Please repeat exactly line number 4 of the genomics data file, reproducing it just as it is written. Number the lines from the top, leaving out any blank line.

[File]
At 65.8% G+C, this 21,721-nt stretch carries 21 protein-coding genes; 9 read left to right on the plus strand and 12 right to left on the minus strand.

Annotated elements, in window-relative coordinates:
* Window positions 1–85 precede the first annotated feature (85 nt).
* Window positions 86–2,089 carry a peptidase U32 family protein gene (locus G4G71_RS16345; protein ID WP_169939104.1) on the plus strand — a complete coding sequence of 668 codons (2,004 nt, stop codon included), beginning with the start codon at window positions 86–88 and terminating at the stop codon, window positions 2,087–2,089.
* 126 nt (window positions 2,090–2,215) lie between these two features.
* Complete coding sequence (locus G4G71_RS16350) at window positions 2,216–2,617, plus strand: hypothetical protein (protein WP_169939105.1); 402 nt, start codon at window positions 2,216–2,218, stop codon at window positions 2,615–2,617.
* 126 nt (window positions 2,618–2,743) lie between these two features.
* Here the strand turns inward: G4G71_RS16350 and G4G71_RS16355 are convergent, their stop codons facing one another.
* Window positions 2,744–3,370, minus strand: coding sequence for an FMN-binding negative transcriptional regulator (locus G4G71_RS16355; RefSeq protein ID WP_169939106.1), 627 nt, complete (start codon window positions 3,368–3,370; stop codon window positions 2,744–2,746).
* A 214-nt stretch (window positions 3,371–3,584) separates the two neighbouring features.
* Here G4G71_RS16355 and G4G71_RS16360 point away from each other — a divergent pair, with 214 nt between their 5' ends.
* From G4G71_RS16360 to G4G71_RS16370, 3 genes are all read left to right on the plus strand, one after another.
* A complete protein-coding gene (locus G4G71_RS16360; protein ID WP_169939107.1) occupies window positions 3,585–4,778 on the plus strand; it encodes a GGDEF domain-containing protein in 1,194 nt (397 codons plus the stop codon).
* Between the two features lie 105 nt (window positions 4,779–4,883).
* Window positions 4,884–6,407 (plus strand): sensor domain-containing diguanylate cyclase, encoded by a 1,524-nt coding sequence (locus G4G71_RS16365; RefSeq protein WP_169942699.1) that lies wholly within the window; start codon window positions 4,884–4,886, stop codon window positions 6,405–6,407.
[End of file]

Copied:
* Window positions 86–2,089 carry a peptidase U32 family protein gene (locus G4G71_RS16345; protein ID WP_169939104.1) on the plus strand — a complete coding sequence of 668 codons (2,004 nt, stop codon included), beginning with the start codon at window positions 86–88 and terminating at the stop codon, window positions 2,087–2,089.